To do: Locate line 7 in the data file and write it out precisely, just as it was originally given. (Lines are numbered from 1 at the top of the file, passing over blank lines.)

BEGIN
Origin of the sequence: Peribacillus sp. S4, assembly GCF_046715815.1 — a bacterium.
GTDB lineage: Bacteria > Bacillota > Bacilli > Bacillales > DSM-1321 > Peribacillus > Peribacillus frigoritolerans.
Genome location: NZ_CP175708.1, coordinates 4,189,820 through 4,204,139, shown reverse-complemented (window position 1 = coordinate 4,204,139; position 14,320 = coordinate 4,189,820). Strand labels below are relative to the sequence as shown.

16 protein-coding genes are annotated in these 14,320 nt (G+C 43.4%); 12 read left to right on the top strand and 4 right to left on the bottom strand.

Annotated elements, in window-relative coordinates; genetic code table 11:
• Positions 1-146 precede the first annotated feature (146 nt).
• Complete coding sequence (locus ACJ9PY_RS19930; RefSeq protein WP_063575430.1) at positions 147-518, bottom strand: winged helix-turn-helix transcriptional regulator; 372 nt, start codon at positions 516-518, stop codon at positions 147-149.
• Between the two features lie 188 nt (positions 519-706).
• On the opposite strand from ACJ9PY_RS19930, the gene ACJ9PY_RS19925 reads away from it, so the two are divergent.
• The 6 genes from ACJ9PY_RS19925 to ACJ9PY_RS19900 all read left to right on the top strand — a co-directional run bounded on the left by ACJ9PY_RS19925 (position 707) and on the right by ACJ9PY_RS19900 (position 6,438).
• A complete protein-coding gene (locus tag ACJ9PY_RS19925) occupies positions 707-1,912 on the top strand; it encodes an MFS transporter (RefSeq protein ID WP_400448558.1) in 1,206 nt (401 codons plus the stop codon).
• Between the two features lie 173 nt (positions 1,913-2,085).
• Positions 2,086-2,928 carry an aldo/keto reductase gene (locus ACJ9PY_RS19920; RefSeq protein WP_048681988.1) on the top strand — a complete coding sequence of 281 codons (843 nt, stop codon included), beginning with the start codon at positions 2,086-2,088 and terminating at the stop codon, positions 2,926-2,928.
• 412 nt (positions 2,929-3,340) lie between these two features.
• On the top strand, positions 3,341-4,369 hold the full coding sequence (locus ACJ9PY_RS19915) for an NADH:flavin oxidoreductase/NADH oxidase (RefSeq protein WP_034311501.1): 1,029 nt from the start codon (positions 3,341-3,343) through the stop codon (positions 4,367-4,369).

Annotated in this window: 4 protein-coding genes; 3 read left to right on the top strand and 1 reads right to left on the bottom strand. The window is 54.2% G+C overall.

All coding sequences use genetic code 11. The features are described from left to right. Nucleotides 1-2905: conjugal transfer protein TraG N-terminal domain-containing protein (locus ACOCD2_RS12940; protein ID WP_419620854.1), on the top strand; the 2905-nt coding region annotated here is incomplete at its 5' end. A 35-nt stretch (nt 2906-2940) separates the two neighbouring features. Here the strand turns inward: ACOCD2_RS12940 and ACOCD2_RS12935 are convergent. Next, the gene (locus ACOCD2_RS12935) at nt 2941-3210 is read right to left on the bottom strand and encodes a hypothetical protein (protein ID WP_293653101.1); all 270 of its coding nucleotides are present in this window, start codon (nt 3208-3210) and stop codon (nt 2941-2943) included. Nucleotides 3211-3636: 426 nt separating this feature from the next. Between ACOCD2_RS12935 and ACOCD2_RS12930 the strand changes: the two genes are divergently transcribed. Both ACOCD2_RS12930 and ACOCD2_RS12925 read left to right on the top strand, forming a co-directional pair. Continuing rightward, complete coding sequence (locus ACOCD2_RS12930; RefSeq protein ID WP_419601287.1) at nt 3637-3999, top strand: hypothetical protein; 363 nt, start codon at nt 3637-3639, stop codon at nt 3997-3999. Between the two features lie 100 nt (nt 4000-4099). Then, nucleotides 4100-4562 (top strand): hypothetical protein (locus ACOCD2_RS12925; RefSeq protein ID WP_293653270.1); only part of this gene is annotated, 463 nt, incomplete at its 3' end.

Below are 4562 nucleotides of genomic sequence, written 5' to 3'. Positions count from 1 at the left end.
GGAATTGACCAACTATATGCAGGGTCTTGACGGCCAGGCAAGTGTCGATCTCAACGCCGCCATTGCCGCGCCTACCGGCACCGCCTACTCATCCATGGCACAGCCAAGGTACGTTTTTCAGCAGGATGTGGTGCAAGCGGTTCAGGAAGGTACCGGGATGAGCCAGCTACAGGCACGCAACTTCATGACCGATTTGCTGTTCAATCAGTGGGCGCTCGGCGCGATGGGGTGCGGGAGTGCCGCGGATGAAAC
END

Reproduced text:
• Complete coding sequence (locus ACJ9PY_RS19930; RefSeq protein WP_063575430.1) at positions 147-518, bottom strand: winged helix-turn-helix transcriptional regulator; 372 nt, start codon at positions 516-518, stop codon at positions 147-149.